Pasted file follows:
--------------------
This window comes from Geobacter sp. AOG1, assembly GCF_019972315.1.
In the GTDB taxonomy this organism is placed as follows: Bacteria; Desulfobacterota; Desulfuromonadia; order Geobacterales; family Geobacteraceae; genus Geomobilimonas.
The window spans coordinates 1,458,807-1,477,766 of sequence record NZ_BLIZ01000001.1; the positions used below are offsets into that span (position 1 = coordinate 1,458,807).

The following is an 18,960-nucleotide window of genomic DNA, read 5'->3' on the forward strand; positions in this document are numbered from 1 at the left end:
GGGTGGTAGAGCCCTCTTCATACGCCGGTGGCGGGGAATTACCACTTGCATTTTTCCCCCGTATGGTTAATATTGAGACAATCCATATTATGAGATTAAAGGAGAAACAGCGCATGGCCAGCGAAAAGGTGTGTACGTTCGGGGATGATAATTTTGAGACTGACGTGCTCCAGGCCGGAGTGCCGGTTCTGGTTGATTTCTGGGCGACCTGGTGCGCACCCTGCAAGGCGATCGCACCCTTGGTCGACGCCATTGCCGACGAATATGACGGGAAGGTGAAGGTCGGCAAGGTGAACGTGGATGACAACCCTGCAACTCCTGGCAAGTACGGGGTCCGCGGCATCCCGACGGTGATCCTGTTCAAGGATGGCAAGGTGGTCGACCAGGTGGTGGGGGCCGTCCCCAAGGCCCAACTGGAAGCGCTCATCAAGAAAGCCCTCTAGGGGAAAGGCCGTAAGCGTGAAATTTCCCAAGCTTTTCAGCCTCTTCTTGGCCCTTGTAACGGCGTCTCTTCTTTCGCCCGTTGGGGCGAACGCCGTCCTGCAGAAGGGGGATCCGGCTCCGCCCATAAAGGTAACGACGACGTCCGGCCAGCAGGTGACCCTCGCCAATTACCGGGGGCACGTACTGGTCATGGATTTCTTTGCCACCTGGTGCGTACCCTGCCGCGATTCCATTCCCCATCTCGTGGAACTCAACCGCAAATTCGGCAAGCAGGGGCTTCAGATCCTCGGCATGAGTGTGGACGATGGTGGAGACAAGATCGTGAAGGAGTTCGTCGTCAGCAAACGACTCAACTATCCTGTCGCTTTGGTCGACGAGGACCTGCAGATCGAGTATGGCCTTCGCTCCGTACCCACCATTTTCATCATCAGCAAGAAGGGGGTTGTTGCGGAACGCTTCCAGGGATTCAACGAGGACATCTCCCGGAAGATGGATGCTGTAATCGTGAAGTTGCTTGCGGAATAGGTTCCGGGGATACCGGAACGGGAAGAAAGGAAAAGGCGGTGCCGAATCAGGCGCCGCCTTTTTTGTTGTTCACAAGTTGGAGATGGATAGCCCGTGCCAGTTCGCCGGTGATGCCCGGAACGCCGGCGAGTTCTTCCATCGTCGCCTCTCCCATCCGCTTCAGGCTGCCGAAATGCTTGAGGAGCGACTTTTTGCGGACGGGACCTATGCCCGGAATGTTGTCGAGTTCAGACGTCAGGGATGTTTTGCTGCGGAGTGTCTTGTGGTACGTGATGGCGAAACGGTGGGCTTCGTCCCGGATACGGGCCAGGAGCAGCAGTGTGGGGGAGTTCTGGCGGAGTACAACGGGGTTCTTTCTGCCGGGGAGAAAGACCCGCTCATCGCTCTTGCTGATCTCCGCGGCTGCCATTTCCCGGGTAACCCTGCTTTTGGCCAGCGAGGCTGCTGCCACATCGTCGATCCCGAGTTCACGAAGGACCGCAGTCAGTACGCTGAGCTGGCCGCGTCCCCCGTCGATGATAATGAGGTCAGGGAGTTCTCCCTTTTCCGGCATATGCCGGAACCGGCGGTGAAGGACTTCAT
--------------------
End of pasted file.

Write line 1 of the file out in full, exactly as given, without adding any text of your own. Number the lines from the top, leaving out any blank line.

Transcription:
This window comes from Geobacter sp. AOG1, assembly GCF_019972315.1.